The Wonder That Is Kavutha Mwanzia-Asiyo

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Kenyan-Collective-Safaricom-Jazz-At-5-Kavutha

There are very many words that can be used to describe the amazingly talented Kavutha, but I’ll choose to go with ethereal. A thing of beauty. A musical powerhouse.

Gracing our stage every Safaricom International Jazz Festival is Kavutha Mwanzia-Asiyo, the music director of Safaricom Jazz. Above all, she is a passionate musician, a Jazz vocalist, a wife and an admirer of all things jazz.

Kenyan-Collective-Safaricom-Jazz-At-5-Kavutha
Image Courtesy of Gallery Khately

After my first Safaricom Jazz experience when Salif Keita bewildered us at the Bomas, I strived to ask myself after every gig whether the music moved me or not and sure enough, it has, every single damn time and that’s just but one of the things put under her care that has blossomed beautifully.

This is her story, the story of a beautiful musical journey:

So, my journey with music started when I was very young; I’ve always loved music. I tell this story repeatedly, that my dad always told me that if the teacher sang the songs, I would be number one. So, my journey with music started a long time ago, I always wanted to do music. I wanted to be in that field. I’ve loved music for a long time. What does music mean to me? Can you really describe what music means to you, I don’t think so? It’s an important part of my life.

Safaricom International Jazz Festival holds a very special place in your heart. How did your journey with Safaricom International Jazz Festival start, and how has it been curating what is considered a huge gem in Kenya’s music industry?

I was lucky to be, one of the music directors; I was the assistant music director the first season, and I was a performer at the first season. It was such an exciting experience. For a long time, there have been festivals or platforms for other genres, but it was the first time that jazz had such a platform.

What does it mean to me?

I love the festival. Jazz Week or Weeks are some of the happiest times of the year. I’ve been lucky to be there for the last five years and it has been such an honour, being at the heart of seeing the festival grow to the magnitude that it has.

Curating… How has it been curating?

It’s been fantastic. It’s not easy, because our festival is different from other festivals where we scout talent to host. We partner with our country partners come alongside to bring us the best of their countries. Then there is the process of selecting our local performers via a live application, that is really a treat to do.

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The amazing Kavutha

How has it been especially for you as a woman?

I don’t think there’s a difference, is there? Is there a difference? I don’t think so. I don’t think there’s a difference, if I’m a woman or a man. Yeah, I don’t think it makes a difference.

Well one of the things is that we haven’t had many other female acts come through as I curate the festival. There are by sheer numbers more male performers than female. So, that’s a challenge.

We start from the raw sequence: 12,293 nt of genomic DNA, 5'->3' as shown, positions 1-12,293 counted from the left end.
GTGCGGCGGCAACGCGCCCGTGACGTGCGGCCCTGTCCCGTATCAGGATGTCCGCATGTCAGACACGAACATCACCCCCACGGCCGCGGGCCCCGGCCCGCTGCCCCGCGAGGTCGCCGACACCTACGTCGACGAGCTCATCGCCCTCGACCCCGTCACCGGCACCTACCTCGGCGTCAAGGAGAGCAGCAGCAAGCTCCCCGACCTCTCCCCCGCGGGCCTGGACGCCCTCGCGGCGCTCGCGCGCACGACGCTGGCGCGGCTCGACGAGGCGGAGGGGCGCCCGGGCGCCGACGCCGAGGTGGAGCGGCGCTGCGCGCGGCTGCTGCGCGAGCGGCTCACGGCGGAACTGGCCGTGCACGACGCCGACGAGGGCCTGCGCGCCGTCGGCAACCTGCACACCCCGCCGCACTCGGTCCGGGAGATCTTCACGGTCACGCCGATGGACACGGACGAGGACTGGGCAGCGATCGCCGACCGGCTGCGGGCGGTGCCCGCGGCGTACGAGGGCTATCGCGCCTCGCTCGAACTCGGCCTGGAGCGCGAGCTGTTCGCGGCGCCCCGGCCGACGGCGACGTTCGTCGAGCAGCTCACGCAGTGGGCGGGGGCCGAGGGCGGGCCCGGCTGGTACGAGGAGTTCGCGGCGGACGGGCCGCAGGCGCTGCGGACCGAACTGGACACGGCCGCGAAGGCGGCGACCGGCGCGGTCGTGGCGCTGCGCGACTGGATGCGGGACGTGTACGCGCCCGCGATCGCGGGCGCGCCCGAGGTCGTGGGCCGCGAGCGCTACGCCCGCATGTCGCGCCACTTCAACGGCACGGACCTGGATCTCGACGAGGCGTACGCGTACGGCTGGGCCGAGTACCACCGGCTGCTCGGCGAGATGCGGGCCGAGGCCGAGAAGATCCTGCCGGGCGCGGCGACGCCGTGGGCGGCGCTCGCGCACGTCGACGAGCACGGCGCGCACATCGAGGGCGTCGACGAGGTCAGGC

The power of Jazz in Kenya cannot be understated, and women in particular have seen an uplift in their musical careers. In your own opinion, how has SIJF changed the face of how women are perceived in the industry?

We haven’t seen many female jazz musicians come through, I do hope that this that this year we will see some come through to the live application. The opportunity to musicians whether male or female will exist and we need to take advantage of that.

Femme Fusion Collaboration was a beautiful and fierce representation of what happens when women and music come together. Can we expect more female collaborations like Femme Fusion in the future?

So, the collaboration was really an idea of the British Council, and we applaud them for that. We have really been looking to increase the number of female musicians for two reasons.

One, there’s something that a woman brings as musician. Look at any of the big musicians who are women, how fierce they are.

Second, I think as an inspiration to other Kenyan musicians. There are girls doing great things around the world.

So yeah, are we looking for more women? Definitely!!! I mean I look back and, some of my favourite musicians over the years have been women. I look at Mya & The Hazelnuts from Israel, Gloria Bosman from South Africa. All women, all musical, all powerful!

What are some of the transformations that you would love to see take place in the Kenyan music industry?

Our industry has come a long way. From when I started performing. The transformations that I would like to see are are:

1. More solid infrastructure for music. I think kudos to Safaricom who are trying to do that, and who are giving us platforms where can either sell our music, perform our music and track our music. That we are able to collect revenue from our music, whether it’s from a performance way or from a licensing publishing deals is a huge deal for artists and Safaricom has shown us that it’s possible for artists to earn a living from their art.

2. I’d like to see some bigger studios, recording studios making it cheaper to document our music. More live quality music.

3. I think what we need, and I always say, what we need is our music to step onto an international platform. Because that would then give credence to our voice to what we’re saying, it would put us on the map. People know music from South Africa, West Africa because that music is playing in London, New York, Japan Sydney to name a few. So we need to export Kenyan Music.

Yes, we have quite the distance to go but Safaricom International Jazz Festival is making the way for music to fill our hearts, resonate with our music palettes and tell our unique stories!

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